If set, this overrides the value of the HintIgnore property.

           If set, this overrides the value of the HintAuto property.

           If set, this overrides the value of the CanPowerOff property.

           The name to use for the device when presenting it in an user interface. This
           corresponds to the HintName property.

           The icon to use for the device when presenting it in an user interface. If set, the
           name must adhere to the icon theme specification[4]. This corresponds
           to the HintIconName property.

           The icon to use for the device when presenting it in an user interface using a
           symbolic icon. If set, the name must adhere to the icon theme
           specification[4]. This corresponds to the HintSymbolicIconName property.

           If set to 1, the filesystem on the device will be mounted in a shared directory (e.g.
           /media/VolumeName) instead of a private directory (e.g.  /run/media/$USER/VolumeName)
           when the Filesystem.Mount() method is handled.

           The physical seat the device is attached to. If unset or set to the empty string,
           “seat0” (the first seat) is assumed.


       udisks guarantees a stable D-Bus API within the same major version and this guarantee also
       extends to the client-side library libudisks2. Additionally, several major versions of
       udisks can be installed and operate at the same time although interoperability may be
       limited - for example, a device mounted using the udisks N.x API may require additional
       authorization if attempting to unmount it through the the (N-1).x API.

       The udisks developers do not anticipate breaking API but does reserve the right to do so
       and if it happens, promises to bump the major version and ensure the new major version of
       udisks is parallel-installable with any older major version. However, note that programs,
       man pages and other artifacts may change name (for example, adopt a “2” suffix) to make
       room for the next major version. Therefore, applications can not rely on tools like e.g.
       udisksctl(1) to be available. Additionally, there is no guarantee that the options,
       command-line switches etc. of command-line tools or similar will remain stable.

       Instead, applications should only use the D-Bus API, the libudisks2 library or tools such
       as dbus-send(1) or gdbus(1) to interact with udisksd(8).


       The intended audience of udisks include operating system developers working on the
       higher-level parts of the operating system, for example the desktop shell (such as
       GNOME[5]) and disk management applications (e.g. GNOME's Disks[6] application). Software
       on this level typically depend on a specific (major) version of udisks and may even have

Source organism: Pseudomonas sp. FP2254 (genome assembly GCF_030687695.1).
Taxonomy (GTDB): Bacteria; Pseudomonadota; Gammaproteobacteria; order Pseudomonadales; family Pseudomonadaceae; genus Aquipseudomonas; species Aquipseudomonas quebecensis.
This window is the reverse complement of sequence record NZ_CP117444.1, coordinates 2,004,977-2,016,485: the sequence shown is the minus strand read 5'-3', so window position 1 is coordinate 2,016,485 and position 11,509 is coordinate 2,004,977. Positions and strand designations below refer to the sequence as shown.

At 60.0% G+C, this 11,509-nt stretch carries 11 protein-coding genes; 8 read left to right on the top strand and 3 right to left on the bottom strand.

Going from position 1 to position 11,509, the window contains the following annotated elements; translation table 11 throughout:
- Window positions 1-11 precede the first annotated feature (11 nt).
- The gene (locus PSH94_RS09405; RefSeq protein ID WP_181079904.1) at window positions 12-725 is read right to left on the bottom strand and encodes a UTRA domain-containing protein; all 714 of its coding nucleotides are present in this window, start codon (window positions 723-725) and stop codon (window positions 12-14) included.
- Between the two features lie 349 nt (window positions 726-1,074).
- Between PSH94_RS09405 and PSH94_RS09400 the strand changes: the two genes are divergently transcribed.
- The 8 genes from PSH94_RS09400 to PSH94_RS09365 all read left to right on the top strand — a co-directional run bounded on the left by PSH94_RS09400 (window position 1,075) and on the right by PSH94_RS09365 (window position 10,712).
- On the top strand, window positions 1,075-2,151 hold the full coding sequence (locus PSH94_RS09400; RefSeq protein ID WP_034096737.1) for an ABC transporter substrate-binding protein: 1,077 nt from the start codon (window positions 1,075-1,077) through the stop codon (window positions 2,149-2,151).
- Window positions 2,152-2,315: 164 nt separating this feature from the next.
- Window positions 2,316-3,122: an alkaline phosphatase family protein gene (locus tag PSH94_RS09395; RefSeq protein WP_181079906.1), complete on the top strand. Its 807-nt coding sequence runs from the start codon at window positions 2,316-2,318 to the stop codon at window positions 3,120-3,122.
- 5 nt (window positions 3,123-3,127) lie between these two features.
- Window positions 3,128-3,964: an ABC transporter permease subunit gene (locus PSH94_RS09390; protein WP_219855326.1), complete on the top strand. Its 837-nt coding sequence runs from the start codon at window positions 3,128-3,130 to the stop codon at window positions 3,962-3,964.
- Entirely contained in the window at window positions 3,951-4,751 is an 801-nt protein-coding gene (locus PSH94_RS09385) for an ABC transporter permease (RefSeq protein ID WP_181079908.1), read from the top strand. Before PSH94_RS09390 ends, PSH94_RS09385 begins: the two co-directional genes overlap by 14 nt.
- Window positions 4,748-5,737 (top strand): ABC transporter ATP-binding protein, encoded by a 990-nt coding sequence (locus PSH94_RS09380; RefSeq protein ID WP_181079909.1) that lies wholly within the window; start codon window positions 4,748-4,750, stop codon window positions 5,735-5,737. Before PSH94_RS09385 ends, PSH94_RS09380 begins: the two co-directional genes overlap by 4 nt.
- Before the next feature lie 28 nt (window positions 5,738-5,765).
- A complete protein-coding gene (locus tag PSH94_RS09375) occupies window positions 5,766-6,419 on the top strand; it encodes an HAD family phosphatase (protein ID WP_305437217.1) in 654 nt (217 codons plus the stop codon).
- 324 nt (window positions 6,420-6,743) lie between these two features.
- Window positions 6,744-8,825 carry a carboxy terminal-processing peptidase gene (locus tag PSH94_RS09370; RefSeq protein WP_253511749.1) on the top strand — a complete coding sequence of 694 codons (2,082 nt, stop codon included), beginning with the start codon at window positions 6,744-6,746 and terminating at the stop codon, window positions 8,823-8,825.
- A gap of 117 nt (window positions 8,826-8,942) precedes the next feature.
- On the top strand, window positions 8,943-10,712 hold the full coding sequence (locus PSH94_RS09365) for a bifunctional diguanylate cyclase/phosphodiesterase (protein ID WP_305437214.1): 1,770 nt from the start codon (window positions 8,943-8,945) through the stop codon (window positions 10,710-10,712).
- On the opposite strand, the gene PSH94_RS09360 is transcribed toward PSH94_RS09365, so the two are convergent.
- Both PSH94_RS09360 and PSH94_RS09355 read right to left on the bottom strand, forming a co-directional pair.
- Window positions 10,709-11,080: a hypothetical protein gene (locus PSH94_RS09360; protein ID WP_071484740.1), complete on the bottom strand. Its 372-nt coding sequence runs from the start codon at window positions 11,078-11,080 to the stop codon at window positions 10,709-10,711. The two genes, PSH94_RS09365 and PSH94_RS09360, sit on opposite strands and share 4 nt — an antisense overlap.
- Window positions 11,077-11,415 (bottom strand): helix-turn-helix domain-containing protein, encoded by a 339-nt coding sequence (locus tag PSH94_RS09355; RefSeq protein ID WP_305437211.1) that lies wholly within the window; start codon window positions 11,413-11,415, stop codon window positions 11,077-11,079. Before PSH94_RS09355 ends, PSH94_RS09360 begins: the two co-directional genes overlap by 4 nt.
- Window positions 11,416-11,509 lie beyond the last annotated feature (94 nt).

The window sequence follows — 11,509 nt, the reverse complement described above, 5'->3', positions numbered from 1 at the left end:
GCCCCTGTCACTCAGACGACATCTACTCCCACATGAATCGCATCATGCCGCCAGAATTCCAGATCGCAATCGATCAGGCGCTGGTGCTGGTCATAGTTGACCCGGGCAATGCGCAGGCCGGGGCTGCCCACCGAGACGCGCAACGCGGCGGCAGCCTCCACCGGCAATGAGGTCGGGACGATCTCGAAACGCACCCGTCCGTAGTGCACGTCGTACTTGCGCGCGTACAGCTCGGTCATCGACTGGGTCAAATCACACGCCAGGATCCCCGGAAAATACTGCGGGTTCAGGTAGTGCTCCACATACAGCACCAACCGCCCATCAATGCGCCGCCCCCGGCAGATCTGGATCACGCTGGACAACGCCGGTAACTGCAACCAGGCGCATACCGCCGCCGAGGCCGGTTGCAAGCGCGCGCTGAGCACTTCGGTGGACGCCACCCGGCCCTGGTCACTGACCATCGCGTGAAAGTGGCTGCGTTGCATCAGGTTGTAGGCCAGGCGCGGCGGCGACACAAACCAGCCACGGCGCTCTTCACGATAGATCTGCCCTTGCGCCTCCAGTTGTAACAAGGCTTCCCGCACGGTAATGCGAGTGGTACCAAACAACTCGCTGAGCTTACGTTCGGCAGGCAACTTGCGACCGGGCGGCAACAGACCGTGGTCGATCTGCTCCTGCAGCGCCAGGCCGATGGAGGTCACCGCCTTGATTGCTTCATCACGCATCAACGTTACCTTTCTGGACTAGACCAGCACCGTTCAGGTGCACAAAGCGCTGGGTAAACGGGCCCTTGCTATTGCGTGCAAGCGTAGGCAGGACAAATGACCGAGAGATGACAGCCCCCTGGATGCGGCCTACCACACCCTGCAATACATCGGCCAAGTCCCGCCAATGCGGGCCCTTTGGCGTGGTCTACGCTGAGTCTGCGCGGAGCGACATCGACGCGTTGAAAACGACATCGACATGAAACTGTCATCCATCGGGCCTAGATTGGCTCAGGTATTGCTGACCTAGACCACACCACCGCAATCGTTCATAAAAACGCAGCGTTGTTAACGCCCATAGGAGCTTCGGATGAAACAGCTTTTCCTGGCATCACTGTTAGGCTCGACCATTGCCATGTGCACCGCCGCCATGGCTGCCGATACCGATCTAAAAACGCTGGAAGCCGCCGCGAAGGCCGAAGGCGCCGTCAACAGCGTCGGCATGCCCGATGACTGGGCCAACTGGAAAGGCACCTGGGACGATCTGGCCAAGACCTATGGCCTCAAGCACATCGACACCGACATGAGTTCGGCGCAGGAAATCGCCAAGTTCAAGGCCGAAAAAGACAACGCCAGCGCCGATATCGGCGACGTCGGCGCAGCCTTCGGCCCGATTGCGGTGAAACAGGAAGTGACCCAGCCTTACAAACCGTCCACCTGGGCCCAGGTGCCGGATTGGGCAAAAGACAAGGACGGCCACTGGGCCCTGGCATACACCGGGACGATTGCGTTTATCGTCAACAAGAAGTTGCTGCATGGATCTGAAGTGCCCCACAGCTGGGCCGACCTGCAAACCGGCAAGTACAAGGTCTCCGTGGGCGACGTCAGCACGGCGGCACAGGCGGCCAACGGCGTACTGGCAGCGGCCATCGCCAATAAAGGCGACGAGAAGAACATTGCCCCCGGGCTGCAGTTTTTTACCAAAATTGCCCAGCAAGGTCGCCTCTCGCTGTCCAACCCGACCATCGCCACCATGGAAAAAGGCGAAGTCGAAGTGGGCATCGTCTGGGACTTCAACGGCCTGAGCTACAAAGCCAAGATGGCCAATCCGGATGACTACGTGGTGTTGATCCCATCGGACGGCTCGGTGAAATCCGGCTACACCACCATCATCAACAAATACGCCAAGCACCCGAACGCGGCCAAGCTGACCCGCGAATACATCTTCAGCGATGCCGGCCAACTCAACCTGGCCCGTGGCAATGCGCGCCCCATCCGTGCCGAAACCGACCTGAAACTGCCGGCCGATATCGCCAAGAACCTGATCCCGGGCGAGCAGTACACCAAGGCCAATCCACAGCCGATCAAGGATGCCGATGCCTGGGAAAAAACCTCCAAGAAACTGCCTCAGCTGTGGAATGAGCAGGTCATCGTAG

support for previous versions of udisks or alternative interfaces performing the same role
       as udisks.

       While udisks indeed provides a stable API and a clear upgrade path, it may not be an
       appropriate dependency for third party applications. For example, if the operating system
       switches to udisks version N.x and an application is still using the udisks (N-1).x API,
       the application will not work unless udisks (N-1).x is installed. While this situation is
       still workable (since both udisks N.x and udisks (N-1).x can be installed) it may not be
       desirable to ask the user to install the old version - in fact, the operating system
       vendor may not even provide a packaged version of the old version. Hence, if an
       application does not want to tie itself to a specific version of the operating system, it
       should not use udisks.

       Viable alternatives to udisks are APIs that are guaranteed to be around for longer
       time-frames, including:

       •   Low-level APIs and commands such as e.g.  sysfs[7], libudev[8],
           /proc/self/mountinfo[9] and util-linux[10].

       •   High-level APIs such as GVolumeMonitor[11].

       In particular, for desktop applications it is a much better idea to use something like
       GVolumeMonitor since it will make the application show the same devices as the desktop
       shell (e.g. file manager, file chooser and so on) is showing.


       This man page was originally written for UDisks2 by David Zeuthen <> with
       a lot of help from many others.


       Please send bug reports to either the distribution bug tracker or the upstream bug tracker


       udev(7), polkit(8), udisksd(8), udisksctl(1), umount.udisks2(8), gnome-disks(1)


        1. system message bus

        2. GObjectIntrospection

        3. Desktop Entry Specification

        4. icon theme specification

        5. GNOME

        6. Disks

        7. sysfs

        8. libudev

        9. /proc/self/mountinfo

       10. util-linux

       11. GVolumeMonitor